Estate Planning Tips

  • It isn’t always easy to plan your estate, and it might make sense for you to find help, likely in the form of a financial advisor. SmartAsset makes finding an advisor easy with our free financial advisor matching service. You answer a few questions about your finances and we match you with up to three advisors in your area, all free of disclosures and fully vetted. Once you’ve talked to each advisor, you decide if you want to work with one of them.
  • There are different ways to plan your estate, so don’t make the mistake of thinking there aren’t. Your options range from living trusts to wills to some combination of the two. Talk to your advisor about what makes the most sense for you and your family.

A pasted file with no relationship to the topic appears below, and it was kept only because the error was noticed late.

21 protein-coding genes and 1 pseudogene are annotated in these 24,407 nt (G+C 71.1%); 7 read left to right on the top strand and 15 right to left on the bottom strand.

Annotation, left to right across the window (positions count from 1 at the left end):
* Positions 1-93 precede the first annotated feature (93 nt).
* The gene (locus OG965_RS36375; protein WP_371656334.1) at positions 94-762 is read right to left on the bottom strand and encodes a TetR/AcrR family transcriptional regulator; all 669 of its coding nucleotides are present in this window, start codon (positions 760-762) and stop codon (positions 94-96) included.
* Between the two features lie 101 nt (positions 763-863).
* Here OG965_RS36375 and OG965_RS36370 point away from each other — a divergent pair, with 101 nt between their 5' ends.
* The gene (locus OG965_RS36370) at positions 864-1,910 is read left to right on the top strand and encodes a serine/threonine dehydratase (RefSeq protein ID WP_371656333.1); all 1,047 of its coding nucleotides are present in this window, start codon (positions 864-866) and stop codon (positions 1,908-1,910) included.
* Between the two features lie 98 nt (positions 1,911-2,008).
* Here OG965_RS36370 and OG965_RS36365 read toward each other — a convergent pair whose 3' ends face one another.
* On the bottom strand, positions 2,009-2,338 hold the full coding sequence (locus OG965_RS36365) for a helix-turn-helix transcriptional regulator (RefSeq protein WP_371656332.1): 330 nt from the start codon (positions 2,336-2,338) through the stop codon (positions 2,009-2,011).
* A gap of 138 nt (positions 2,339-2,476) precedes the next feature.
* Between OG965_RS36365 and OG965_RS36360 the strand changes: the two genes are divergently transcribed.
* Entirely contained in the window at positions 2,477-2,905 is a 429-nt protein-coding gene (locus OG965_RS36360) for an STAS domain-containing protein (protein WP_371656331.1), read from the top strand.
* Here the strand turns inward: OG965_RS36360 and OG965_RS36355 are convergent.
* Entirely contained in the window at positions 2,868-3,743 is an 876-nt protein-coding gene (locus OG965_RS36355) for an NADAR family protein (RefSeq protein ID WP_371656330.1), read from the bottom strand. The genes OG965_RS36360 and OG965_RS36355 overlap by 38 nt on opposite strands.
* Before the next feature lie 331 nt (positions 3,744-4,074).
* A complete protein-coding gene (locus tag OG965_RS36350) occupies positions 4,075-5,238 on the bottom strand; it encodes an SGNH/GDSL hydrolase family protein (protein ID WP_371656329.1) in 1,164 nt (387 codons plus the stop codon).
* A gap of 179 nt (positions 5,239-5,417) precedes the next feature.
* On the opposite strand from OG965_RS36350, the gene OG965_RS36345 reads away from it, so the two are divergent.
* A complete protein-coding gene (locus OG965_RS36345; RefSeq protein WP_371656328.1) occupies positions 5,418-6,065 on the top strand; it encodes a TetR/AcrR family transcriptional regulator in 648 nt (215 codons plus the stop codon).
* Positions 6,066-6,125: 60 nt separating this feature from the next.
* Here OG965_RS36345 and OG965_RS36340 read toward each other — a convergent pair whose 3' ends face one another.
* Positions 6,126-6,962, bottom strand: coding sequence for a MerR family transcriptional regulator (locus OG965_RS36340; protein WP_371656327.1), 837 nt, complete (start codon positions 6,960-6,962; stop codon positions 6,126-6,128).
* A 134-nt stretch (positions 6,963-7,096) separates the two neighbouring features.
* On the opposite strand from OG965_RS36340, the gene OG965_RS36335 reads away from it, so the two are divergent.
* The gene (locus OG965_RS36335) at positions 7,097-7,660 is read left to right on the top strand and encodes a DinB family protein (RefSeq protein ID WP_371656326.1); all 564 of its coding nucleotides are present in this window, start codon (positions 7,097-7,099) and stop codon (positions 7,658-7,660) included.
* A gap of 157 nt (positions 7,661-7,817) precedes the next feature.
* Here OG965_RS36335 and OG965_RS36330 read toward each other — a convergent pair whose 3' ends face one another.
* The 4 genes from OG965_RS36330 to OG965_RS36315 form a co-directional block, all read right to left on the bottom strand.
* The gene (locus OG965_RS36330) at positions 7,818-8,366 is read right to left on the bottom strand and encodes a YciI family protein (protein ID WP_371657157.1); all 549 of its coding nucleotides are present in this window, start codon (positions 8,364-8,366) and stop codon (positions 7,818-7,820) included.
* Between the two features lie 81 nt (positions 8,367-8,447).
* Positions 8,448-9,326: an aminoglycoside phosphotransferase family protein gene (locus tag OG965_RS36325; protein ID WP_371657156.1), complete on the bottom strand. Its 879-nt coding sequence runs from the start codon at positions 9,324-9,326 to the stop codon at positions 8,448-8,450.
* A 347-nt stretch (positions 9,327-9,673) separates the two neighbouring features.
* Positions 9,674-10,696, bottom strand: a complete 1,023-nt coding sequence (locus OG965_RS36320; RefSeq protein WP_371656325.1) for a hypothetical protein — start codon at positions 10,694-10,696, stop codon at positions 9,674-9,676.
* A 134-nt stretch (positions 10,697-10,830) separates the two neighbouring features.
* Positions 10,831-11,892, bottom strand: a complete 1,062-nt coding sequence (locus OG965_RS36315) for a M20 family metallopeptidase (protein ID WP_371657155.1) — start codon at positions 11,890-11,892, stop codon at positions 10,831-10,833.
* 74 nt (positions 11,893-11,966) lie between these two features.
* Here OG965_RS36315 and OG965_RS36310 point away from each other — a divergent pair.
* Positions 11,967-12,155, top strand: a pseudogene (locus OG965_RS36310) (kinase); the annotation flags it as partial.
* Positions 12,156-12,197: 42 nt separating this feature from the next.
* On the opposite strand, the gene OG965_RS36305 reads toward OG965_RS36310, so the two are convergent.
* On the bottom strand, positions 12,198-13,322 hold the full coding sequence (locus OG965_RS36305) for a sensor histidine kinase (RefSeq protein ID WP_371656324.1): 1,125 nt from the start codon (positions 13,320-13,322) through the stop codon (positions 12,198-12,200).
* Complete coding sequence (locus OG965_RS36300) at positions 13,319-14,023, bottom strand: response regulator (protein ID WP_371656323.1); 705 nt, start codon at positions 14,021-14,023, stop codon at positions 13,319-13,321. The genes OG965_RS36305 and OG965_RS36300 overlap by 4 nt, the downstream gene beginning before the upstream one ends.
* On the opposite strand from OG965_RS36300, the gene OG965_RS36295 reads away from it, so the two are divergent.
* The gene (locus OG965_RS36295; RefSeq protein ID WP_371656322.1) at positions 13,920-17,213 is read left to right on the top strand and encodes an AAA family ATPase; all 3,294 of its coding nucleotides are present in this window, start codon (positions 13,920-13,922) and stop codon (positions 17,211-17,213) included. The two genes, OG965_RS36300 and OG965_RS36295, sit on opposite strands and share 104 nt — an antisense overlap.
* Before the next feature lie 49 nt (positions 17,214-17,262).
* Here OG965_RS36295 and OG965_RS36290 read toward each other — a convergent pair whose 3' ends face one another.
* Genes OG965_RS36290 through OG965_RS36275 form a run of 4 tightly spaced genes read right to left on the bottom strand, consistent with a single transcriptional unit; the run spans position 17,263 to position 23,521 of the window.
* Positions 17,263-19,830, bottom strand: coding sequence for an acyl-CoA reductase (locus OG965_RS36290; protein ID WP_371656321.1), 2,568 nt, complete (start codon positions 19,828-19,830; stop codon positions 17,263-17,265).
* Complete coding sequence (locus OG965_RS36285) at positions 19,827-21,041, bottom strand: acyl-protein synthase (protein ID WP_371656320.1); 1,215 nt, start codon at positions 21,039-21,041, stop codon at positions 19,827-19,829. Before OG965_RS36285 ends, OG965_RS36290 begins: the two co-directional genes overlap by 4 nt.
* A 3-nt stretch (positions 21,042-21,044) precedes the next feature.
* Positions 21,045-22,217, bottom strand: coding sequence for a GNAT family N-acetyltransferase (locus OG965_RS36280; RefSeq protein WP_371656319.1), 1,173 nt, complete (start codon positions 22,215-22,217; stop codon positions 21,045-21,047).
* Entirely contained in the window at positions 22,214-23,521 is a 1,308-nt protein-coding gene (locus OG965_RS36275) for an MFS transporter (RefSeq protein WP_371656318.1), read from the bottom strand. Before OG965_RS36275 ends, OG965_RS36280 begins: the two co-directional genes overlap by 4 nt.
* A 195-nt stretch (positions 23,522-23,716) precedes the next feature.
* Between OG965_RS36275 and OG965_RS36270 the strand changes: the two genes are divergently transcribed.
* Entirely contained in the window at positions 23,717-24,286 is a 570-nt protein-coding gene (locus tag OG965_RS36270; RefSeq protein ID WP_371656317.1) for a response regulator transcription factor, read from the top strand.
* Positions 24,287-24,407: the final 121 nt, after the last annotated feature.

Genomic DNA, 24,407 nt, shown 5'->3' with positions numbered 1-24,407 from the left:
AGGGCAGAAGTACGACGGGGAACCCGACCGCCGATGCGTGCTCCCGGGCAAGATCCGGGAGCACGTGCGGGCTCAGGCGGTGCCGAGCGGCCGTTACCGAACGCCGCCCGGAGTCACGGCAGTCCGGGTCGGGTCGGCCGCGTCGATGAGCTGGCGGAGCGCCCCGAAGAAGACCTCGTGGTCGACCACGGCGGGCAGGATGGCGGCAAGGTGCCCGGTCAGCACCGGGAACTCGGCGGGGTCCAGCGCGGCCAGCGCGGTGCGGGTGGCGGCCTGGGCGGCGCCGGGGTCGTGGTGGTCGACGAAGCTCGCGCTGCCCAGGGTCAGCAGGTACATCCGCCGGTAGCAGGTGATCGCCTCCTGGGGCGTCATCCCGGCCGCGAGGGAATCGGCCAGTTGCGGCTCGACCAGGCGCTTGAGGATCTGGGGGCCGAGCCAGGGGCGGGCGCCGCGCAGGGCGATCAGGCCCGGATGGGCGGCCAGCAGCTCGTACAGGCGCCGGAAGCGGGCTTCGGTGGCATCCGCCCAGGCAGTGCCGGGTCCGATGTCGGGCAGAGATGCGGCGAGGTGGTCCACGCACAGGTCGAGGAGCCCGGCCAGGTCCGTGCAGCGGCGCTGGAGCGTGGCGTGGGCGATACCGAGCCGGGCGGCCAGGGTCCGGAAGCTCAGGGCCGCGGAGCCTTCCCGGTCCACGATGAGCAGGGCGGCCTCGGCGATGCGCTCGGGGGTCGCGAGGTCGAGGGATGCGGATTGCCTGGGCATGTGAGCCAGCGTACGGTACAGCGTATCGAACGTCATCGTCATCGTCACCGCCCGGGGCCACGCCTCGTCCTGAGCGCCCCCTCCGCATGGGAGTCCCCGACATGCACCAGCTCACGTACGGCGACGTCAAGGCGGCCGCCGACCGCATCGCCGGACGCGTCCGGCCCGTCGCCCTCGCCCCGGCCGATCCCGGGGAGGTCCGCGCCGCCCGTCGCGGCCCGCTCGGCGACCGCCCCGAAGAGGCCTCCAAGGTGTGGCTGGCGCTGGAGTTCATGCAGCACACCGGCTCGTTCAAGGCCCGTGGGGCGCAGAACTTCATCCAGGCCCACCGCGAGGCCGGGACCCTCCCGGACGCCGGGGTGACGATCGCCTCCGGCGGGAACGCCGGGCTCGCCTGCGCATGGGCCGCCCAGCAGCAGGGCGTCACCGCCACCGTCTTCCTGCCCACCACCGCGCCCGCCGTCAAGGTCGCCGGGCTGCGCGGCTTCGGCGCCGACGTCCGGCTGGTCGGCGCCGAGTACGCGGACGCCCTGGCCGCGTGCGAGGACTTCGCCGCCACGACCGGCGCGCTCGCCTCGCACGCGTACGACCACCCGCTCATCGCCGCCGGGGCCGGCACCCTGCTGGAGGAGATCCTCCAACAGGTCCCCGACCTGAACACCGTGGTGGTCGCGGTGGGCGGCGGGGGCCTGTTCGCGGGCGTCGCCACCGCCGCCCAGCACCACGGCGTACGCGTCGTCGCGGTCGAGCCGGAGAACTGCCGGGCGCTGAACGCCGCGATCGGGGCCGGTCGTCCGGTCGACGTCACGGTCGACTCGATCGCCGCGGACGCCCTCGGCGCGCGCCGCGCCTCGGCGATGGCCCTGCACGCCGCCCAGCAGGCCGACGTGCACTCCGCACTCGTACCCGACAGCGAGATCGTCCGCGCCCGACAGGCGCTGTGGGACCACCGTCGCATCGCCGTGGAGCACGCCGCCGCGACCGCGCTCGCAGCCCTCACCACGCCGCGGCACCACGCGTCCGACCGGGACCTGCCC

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Ben Geier, CEPF® Ben Geier is an experienced financial writer currently serving as a retirement and investing expert at SmartAsset. His work has appeared on Fortune, and CNNMoney. Ben is a graduate of Northwestern University and a part-time student at the City University of New York Graduate Center. He is a member of the Society for Advancing Business Editing and Writing and a Certified Educator in Personal Finance (CEPF®). When he isn’t helping people understand their finances, Ben likes watching hockey, listening to music and experimenting in the kitchen. Originally from Alexandria, VA, he now lives in Brooklyn with his wife.